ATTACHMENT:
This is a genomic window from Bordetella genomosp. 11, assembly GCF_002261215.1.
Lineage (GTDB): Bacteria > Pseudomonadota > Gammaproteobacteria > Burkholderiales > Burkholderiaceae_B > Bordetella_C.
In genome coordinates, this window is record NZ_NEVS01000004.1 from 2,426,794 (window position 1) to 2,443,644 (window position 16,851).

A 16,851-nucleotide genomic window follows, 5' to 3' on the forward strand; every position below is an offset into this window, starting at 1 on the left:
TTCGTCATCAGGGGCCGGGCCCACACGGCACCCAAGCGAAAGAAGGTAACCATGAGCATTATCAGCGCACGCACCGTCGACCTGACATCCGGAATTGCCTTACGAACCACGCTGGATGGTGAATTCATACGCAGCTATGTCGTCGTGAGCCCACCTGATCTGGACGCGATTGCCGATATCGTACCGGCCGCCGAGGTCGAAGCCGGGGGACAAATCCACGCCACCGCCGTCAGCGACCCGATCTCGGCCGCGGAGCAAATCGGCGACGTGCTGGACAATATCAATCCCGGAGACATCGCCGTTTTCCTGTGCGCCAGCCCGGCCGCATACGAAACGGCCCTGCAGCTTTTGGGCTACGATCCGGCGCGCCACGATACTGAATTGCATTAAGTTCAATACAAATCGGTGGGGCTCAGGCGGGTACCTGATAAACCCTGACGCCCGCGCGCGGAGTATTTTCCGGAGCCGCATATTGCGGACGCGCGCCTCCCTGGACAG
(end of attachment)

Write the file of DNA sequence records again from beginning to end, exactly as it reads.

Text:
This is a genomic window from Bordetella genomosp. 11, assembly GCF_002261215.1.
Lineage (GTDB): Bacteria > Pseudomonadota > Gammaproteobacteria > Burkholderiales > Burkholderiaceae_B > Bordetella_C.
In genome coordinates, this window is record NZ_NEVS01000004.1 from 2,426,794 (window position 1) to 2,443,644 (window position 16,851).

A 16,851-nucleotide genomic window follows, 5' to 3' on the forward strand; every position below is an offset into this window, starting at 1 on the left:
TTCGTCATCAGGGGCCGGGCCCACACGGCACCCAAGCGAAAGAAGGTAACCATGAGCATTATCAGCGCACGCACCGTCGACCTGACATCCGGAATTGCCTTACGAACCACGCTGGATGGTGAATTCATACGCAGCTATGTCGTCGTGAGCCCACCTGATCTGGACGCGATTGCCGATATCGTACCGGCCGCCGAGGTCGAAGCCGGGGGACAAATCCACGCCACCGCCGTCAGCGACCCGATCTCGGCCGCGGAGCAAATCGGCGACGTGCTGGACAATATCAATCCCGGAGACATCGCCGTTTTCCTGTGCGCCAGCCCGGCCGCATACGAAACGGCCCTGCAGCTTTTGGGCTACGATCCGGCGCGCCACGATACTGAATTGCATTAAGTTCAATACAAATCGGTGGGGCTCAGGCGGGTACCTGATAAACCCTGACGCCCGCGCGCGGAGTATTTTCCGGAGCCGCATATTGCGGACGCGCGCCTCCCTGGACAG